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Quality of Projectors?

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9 replies to this topic

#1 of 10 OFFLINE   DeathStar1



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Posted June 11 2006 - 07:56 AM

I was at my sisters 'Rlya' send off on Friday, and they showed a presentation on a Video Projector/screen. I was amazed by the super clear quality on this thing.. Keep in mind, my only experience with projectors in the past, has been 8MM movie projectors, so having never seen one of these new bad boys in action, my preconceptions have already been made. I was expecting terrible picture quality on an even more worn out screen... But boy was I surprised.. How much does a high end projector cost, and does the image loose quality the bigger it gets? Might have to look into these things for the basement redoo project..

#2 of 10 OFFLINE   ChrisWiggles



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Posted June 11 2006 - 09:41 AM

What is your budget. High end projectors throw some of the best images around obviously. I don't know your viewing experience, and I have no idea what projector you saw so I can't really describe what you might have been looking at in relation to other things because I have no idea what you were looking at.

#3 of 10 OFFLINE   Chris Gerhard

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Posted June 11 2006 - 10:43 AM

Digital front projection is a great value. Depending on what you require, I would bet you could be very happy with an under $2,000 720p LCD projector like the Panasonic PT-AE900U or Sanyo PLV-Z4. A 720p DLP projector can cost about the same. You can spend a lot more, but I would think most woule be happy with the quality available at around $1,500 - $2,000. I have been using a Panasonic PT-L500U 720p LCD projector for about 1.5 years and I am still very happy with it. Chris

#4 of 10 OFFLINE   AndrewPaulJones



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Posted June 11 2006 - 12:32 PM

True for under $2k the best on the market is the Optoma HD72. Give yourself a 100"+ screen very easily and the same quality you would get from 100inch flat screen. Only you wont have to sacrifice your two first born childeren to pay for it.

#5 of 10 OFFLINE   AlanZ



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Posted June 11 2006 - 02:07 PM

I took a chance on buying a Sanyo Z2 last year, which was on closeout because the Z4 had just come out. I knew it was two models outdated, but I had read some reviews from 2003 and felt like it would be a very good choice for a first projector. I bought some Screen Goo, a 25' component cable, and I've been happy as a clam since last November. I can't believe that I did everything - screen, projector, cable - for $1200. I use it all the time and I cannot imagine going back to a RPTV (or anything else). DVDs look great, and HD programming is spectacular. I can say w/out any reservation that my first projector purchase has been an unbelievable experience.
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#6 of 10 OFFLINE   John Besse

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Posted June 11 2006 - 09:17 PM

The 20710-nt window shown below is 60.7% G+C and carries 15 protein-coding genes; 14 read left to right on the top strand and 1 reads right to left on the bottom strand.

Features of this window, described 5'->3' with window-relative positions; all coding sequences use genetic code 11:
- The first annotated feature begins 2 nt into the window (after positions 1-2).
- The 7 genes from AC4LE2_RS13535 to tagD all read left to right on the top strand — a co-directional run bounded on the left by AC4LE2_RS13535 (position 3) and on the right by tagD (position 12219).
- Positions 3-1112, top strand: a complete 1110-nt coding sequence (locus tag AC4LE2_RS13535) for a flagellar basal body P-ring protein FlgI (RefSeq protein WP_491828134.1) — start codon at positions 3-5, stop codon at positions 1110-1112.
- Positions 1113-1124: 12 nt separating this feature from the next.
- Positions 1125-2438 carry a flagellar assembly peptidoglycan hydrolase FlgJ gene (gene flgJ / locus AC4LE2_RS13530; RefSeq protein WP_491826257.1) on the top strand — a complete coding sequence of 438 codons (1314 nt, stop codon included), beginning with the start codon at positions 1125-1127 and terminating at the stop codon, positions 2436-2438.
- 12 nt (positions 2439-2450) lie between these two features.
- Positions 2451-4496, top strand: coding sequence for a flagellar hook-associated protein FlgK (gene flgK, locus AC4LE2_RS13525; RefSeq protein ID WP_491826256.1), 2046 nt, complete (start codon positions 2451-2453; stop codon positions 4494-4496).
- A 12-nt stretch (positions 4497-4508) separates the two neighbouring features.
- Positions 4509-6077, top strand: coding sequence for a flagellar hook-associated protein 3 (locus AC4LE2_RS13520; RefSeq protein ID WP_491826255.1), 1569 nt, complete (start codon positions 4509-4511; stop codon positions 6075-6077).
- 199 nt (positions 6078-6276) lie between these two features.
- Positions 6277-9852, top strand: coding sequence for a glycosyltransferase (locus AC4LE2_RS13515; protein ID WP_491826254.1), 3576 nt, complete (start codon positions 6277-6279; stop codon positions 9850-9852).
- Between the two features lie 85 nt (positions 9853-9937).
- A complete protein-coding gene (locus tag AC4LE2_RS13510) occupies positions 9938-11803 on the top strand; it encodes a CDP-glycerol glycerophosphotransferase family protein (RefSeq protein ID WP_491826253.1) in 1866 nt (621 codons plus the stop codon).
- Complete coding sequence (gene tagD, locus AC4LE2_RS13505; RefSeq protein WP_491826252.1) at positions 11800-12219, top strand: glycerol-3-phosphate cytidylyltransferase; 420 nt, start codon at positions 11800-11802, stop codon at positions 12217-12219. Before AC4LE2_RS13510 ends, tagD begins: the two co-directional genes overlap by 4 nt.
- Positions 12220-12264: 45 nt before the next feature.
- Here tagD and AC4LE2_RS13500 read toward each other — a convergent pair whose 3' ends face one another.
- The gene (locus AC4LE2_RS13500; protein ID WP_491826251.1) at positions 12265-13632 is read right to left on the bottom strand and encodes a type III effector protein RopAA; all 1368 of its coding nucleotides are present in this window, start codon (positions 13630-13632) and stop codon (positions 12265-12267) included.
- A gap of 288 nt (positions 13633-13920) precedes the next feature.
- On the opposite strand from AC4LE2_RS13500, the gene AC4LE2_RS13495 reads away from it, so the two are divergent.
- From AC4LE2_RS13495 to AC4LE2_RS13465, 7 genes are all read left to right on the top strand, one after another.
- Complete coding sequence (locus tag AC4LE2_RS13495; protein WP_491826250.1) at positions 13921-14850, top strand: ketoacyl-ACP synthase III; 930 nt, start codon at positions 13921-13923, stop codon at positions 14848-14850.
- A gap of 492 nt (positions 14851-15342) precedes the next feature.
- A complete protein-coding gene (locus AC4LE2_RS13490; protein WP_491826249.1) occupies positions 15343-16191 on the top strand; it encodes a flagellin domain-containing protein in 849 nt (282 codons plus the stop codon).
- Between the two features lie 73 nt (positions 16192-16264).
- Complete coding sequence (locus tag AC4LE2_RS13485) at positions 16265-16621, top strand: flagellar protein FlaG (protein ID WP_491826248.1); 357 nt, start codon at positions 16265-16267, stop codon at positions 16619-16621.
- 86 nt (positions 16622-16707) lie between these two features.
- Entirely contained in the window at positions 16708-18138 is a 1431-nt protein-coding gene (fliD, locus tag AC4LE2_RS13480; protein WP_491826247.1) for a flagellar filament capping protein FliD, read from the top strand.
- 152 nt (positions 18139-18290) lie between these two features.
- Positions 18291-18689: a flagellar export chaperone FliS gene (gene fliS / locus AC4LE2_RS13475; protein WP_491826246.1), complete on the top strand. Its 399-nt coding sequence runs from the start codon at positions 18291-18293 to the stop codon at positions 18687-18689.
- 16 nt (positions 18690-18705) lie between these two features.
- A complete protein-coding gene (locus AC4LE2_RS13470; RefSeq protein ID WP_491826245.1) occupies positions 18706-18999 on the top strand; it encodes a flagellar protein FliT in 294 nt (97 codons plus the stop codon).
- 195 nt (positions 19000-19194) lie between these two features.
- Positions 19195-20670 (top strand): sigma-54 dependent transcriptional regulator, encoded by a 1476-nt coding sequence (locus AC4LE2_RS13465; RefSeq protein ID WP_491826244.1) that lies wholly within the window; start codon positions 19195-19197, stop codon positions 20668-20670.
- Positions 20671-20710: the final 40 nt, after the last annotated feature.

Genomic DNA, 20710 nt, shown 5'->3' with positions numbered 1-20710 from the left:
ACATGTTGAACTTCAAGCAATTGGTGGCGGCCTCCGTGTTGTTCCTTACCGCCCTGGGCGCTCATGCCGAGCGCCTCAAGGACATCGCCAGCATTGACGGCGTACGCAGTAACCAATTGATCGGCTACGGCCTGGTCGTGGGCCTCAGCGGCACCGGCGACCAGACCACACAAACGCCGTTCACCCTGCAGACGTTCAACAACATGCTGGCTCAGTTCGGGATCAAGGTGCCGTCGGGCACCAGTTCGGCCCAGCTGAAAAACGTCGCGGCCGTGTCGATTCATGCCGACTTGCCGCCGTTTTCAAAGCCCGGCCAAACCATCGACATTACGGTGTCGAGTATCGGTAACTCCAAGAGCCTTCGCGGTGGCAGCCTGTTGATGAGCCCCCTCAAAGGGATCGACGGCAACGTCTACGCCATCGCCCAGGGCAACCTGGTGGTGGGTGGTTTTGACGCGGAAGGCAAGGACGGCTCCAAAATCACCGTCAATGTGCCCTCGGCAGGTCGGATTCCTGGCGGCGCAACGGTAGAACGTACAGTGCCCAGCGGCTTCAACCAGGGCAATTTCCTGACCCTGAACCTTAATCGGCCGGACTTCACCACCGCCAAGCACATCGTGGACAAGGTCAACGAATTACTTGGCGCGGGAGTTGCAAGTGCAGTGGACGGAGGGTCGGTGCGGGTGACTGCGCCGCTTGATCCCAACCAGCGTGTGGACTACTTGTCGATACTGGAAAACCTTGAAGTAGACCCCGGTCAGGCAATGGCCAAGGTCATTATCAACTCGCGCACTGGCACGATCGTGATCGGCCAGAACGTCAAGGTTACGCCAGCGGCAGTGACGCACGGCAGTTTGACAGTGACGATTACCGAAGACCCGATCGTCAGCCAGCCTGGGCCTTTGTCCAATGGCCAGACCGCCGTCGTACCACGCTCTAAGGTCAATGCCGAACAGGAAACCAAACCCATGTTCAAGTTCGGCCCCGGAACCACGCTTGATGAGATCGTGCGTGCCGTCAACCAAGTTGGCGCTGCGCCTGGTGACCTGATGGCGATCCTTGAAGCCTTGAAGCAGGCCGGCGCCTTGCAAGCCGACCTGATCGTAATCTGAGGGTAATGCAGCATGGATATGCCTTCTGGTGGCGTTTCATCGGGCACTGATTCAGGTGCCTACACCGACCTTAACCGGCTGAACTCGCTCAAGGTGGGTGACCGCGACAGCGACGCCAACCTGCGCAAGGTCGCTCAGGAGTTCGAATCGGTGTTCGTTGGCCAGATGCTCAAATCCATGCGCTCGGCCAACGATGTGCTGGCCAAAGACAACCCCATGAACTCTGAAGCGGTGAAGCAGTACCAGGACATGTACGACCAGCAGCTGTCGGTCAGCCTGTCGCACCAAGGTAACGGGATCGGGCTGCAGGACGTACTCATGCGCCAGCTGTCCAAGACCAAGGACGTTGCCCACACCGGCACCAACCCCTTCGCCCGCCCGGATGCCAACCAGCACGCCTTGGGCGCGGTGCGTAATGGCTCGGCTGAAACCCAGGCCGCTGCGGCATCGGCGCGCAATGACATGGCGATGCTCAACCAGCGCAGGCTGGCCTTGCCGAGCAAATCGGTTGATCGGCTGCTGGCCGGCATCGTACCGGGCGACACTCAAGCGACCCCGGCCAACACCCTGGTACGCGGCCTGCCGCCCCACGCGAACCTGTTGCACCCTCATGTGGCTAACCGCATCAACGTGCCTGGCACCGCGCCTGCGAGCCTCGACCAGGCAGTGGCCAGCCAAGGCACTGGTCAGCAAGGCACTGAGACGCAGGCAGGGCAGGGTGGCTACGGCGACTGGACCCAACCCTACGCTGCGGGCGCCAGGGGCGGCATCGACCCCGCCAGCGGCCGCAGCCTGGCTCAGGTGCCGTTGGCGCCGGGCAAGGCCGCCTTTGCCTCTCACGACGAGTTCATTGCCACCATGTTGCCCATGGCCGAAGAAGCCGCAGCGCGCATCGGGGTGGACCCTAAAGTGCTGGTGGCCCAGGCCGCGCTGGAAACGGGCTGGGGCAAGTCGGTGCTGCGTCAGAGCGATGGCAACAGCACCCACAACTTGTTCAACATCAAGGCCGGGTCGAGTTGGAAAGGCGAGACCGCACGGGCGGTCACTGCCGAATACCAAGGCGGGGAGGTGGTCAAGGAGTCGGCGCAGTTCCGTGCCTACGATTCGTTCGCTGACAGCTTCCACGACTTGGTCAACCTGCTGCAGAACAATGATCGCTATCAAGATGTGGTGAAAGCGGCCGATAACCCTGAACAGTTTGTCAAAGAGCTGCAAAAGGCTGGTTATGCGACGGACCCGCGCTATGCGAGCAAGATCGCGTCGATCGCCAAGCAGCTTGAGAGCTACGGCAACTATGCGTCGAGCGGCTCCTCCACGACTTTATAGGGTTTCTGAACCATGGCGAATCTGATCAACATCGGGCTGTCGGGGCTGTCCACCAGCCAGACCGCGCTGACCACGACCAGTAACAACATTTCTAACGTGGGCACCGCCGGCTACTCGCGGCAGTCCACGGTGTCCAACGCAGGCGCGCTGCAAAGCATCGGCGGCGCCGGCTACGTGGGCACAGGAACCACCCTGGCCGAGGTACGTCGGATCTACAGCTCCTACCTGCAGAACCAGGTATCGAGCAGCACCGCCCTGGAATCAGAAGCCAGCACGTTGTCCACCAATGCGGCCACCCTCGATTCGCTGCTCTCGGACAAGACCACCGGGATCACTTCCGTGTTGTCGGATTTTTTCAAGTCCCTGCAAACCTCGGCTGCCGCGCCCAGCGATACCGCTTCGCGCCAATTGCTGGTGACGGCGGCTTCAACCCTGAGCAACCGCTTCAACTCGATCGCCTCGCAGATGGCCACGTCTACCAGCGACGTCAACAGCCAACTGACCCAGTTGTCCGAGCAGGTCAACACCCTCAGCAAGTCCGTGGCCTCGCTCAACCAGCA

I have a Sanyo Z1 that I bought about a year and a half ago. It is a very nice projector for the price. My buddy bought the Sanyo Z2 a few months after I did mine and it looked even better than my Z1. He just recently moved the Z2 to his bedroom and bought a Panny AE900 for the living room. That projector looks even nicer. For the $1500-$2000 price range I would recommend the Panasonic AE900 and my second choice would be the Sanyo Z4. If and only if you can get a room dark enough, projectors are the way to go.
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#7 of 10 OFFLINE   Chris Gerhard

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Posted June 11 2006 - 09:49 PM

I should have emphasized as John did, you need a room with good light control or watch only at night. Although these projectors do better with ambient light than mine does, I still couldn't be happy watching any of them in a room with much ambient light. Chris

#8 of 10 OFFLINE   KeithMoechnig


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Posted June 13 2006 - 03:32 PM

yes, as long as you can keep ambient light out and have a perfectly flat screen, you basically have a 100+" screen. Right now I have a ae900 with light control and it's just as good better than what the movie theater has. as for quality on bigger screens, it mainly depends if the proector is bright enough. an ae900 can do about 120" before going dull.

#9 of 10 OFFLINE   ChrisWiggles



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Posted June 13 2006 - 03:45 PM

Not all screens are flat. For most home digital projector applications I would go with a flat screen, however.

#10 of 10 OFFLINE   Allan Jayne

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Posted June 14 2006 - 06:06 AM

LCD projectors to date still have a quality uncertainty problem, misregistration (misconvergence) of the three little LCD panels inside. One projector might be excellent while another of the same model has a noticeable blur from the problem.

Purchasers ahve over the years had mixed results getting satisfaction from the dealer and/or manufacturer.

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